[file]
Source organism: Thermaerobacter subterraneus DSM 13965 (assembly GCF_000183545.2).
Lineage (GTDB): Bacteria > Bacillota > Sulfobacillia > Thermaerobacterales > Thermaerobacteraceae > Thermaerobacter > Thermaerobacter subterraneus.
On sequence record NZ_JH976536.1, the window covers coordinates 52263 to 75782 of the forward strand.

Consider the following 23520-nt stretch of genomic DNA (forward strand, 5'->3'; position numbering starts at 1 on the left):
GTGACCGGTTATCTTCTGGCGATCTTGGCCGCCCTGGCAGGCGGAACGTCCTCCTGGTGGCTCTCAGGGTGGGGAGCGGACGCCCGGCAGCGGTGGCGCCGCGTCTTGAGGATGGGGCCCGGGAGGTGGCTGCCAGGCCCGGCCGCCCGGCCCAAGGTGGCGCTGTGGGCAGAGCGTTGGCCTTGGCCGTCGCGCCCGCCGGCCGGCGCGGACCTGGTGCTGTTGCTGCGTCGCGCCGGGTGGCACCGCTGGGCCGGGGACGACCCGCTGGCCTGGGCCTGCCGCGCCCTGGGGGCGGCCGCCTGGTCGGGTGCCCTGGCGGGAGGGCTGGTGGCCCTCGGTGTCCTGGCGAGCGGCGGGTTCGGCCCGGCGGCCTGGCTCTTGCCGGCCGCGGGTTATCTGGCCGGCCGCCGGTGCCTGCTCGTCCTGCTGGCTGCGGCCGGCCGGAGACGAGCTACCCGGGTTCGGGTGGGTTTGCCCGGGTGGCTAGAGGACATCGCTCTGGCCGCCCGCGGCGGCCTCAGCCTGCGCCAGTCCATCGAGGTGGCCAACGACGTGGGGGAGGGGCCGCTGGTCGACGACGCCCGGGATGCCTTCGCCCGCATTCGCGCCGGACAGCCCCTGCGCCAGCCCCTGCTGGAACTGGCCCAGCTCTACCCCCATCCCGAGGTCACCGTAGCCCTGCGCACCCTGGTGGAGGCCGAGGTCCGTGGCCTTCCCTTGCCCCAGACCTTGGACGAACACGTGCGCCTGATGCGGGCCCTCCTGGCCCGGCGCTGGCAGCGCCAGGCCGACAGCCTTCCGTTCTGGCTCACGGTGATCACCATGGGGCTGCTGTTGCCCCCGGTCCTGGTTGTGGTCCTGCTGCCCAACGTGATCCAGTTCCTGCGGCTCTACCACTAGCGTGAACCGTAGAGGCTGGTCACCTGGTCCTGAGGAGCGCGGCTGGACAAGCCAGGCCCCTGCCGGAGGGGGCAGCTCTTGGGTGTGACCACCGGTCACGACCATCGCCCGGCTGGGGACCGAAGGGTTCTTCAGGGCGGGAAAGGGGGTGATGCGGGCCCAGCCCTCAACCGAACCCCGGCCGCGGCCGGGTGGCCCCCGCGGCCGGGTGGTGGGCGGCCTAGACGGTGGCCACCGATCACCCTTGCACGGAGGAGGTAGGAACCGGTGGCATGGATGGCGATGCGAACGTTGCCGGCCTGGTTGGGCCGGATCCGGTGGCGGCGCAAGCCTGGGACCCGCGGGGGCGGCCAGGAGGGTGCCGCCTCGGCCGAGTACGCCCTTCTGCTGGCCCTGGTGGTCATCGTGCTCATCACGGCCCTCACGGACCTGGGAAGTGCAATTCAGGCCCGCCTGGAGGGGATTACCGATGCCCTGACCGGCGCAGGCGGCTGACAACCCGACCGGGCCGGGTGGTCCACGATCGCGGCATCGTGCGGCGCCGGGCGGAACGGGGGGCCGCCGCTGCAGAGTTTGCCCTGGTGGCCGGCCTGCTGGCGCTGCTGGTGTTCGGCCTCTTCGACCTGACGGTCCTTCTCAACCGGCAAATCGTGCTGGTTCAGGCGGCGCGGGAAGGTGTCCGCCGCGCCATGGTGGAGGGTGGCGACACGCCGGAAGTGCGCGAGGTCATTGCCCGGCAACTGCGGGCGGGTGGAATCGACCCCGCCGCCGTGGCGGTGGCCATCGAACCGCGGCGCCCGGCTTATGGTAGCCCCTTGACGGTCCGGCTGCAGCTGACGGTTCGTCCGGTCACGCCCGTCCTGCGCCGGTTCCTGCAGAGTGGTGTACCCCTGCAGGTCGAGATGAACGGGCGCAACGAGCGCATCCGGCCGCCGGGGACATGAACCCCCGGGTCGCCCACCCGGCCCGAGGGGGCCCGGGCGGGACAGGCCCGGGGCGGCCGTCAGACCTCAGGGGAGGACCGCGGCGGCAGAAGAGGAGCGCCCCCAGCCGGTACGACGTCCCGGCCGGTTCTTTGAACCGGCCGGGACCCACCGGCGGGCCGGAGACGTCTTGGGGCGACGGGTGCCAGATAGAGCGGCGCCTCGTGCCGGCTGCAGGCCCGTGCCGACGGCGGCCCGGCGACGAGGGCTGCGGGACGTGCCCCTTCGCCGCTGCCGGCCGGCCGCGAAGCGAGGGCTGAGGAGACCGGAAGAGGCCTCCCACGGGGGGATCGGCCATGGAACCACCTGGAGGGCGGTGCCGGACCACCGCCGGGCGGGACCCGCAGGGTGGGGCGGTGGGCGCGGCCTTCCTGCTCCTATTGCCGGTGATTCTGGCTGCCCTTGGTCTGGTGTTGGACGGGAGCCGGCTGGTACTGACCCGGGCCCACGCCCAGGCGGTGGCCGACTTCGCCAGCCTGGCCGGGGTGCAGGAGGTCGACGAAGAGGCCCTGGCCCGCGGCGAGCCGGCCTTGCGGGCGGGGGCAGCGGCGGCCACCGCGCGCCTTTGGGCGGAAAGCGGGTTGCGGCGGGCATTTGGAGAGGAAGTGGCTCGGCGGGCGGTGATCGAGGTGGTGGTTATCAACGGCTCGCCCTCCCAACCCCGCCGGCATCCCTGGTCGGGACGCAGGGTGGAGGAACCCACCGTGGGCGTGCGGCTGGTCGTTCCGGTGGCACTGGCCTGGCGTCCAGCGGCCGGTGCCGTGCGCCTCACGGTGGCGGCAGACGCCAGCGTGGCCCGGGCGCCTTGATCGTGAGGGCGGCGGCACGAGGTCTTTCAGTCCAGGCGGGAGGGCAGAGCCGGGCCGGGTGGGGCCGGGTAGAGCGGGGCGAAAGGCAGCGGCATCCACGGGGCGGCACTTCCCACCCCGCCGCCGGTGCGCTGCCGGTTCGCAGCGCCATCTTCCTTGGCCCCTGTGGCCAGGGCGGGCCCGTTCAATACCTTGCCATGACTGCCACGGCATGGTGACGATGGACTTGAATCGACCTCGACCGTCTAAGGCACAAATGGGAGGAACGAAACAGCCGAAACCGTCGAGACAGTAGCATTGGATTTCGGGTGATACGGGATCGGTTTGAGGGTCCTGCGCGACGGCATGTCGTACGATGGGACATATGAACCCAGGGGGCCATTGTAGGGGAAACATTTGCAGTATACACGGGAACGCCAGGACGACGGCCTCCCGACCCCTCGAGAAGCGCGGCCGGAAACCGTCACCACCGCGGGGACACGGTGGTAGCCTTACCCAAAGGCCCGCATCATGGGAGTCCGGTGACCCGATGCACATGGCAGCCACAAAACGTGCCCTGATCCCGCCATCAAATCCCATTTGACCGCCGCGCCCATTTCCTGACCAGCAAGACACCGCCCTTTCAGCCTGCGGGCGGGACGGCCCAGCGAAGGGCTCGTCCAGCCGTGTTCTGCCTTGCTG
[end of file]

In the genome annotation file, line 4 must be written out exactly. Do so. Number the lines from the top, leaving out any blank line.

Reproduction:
Consider the following 23520-nt stretch of genomic DNA (forward strand, 5'->3'; position numbering starts at 1 on the left):